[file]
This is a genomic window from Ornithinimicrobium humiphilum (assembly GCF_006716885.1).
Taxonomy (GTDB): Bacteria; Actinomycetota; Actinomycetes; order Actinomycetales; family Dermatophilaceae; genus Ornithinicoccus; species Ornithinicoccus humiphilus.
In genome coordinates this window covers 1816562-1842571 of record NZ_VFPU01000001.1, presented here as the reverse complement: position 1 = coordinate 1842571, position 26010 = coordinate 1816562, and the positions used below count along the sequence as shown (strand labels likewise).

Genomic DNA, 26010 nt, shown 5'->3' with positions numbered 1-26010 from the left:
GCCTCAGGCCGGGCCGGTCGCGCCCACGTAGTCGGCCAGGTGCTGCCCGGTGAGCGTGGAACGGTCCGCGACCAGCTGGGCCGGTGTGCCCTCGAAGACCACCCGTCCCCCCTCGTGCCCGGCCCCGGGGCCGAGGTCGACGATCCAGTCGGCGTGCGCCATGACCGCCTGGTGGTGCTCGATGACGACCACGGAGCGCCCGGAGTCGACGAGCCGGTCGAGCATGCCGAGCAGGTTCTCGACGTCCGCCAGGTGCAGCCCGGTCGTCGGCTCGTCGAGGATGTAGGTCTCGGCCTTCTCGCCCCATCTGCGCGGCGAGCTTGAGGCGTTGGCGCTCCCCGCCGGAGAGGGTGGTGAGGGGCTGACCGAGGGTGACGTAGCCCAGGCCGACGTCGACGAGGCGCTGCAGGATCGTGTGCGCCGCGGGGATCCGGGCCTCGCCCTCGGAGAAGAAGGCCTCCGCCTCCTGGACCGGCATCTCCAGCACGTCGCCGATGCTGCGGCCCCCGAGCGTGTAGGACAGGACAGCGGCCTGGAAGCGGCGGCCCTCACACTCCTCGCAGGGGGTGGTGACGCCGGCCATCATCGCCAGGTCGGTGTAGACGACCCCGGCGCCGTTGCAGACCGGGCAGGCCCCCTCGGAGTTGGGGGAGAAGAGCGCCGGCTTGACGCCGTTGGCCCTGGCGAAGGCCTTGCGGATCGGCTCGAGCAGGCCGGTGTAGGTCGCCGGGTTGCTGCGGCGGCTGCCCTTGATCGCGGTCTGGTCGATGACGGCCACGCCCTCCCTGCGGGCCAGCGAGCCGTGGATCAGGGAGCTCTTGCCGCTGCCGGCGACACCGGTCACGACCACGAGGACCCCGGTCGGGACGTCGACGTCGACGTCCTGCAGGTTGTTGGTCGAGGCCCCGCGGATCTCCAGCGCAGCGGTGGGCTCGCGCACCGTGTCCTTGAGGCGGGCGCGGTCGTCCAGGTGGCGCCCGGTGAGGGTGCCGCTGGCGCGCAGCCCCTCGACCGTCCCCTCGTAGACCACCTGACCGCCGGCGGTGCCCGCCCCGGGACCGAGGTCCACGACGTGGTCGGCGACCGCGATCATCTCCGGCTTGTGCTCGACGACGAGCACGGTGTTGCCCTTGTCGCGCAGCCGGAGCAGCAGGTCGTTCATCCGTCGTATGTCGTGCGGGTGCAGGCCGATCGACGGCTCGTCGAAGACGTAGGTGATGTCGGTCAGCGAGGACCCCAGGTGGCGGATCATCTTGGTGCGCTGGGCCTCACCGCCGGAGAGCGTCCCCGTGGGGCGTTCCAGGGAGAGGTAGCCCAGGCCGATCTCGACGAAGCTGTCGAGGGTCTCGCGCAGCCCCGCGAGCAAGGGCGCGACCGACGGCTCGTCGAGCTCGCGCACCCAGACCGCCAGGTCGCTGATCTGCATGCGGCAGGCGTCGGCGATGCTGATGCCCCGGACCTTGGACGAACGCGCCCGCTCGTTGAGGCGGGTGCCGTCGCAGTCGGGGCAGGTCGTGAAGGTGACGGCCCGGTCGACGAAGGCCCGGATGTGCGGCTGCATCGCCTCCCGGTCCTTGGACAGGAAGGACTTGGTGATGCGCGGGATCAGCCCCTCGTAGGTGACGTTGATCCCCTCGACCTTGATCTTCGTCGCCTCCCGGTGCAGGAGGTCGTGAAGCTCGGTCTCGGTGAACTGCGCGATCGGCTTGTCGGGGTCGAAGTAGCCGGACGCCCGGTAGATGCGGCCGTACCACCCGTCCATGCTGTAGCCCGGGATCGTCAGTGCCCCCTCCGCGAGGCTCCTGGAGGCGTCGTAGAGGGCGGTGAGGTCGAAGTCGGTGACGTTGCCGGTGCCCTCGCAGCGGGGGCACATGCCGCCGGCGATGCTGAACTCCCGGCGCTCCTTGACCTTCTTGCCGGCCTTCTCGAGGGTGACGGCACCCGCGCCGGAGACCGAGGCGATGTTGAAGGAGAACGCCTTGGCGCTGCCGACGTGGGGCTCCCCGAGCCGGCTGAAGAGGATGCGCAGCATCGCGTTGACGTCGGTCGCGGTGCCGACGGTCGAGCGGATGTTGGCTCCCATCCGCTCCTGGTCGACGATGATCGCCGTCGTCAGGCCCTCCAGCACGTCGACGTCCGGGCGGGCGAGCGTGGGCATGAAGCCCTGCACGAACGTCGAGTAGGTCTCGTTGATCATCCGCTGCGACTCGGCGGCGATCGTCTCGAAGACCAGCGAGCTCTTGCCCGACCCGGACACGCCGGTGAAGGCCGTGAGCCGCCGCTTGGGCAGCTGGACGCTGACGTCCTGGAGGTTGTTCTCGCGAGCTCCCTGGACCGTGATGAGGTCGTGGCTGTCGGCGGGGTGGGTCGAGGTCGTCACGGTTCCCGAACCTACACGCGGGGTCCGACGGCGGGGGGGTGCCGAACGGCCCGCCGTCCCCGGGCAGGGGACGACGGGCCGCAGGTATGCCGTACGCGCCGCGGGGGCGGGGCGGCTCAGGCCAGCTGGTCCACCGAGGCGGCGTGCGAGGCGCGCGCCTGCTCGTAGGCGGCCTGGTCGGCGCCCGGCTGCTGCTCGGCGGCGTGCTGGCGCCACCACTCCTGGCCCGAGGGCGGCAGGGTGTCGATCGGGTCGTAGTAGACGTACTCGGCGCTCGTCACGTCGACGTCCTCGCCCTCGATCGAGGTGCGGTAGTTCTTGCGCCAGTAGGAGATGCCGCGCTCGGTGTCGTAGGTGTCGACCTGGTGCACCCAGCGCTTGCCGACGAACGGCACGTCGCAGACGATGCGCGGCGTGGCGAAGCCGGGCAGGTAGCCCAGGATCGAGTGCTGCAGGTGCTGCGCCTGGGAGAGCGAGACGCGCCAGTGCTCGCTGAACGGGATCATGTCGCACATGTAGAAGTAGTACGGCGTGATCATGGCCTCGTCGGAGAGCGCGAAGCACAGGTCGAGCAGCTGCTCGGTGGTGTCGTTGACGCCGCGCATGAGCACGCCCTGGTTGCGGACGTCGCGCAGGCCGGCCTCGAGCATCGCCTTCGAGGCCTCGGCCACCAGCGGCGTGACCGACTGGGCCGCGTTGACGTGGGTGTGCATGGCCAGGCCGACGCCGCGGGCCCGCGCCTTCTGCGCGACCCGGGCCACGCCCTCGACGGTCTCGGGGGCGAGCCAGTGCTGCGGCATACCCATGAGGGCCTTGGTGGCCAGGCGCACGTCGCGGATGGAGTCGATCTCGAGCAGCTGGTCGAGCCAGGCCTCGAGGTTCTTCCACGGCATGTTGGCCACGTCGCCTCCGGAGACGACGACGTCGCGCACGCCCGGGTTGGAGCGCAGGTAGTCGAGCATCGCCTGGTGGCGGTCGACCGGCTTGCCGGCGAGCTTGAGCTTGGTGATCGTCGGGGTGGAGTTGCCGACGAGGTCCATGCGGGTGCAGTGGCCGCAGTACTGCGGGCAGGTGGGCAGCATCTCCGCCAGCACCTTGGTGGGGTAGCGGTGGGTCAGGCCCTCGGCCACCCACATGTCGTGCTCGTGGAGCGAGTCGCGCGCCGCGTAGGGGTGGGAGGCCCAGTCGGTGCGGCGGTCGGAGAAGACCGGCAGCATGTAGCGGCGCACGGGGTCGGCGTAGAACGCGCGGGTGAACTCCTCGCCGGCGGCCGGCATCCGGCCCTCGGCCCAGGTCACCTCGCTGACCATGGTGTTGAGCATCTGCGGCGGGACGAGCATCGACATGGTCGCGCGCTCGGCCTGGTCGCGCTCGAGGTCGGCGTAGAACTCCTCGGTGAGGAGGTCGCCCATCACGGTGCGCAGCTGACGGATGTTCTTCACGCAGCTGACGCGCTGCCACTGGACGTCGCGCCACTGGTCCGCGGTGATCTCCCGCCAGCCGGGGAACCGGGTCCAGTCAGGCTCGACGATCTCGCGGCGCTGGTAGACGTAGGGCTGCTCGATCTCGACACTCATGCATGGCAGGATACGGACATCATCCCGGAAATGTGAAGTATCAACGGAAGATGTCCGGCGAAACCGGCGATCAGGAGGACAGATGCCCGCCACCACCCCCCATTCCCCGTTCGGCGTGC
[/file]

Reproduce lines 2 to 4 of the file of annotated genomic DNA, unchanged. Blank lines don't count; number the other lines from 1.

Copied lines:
Taxonomy (GTDB): Bacteria; Actinomycetota; Actinomycetes; order Actinomycetales; family Dermatophilaceae; genus Ornithinicoccus; species Ornithinicoccus humiphilus.
In genome coordinates this window covers 1816562-1842571 of record NZ_VFPU01000001.1, presented here as the reverse complement: position 1 = coordinate 1842571, position 26010 = coordinate 1816562, and the positions used below count along the sequence as shown (strand labels likewise).

Genomic DNA, 26010 nt, shown 5'->3' with positions numbered 1-26010 from the left: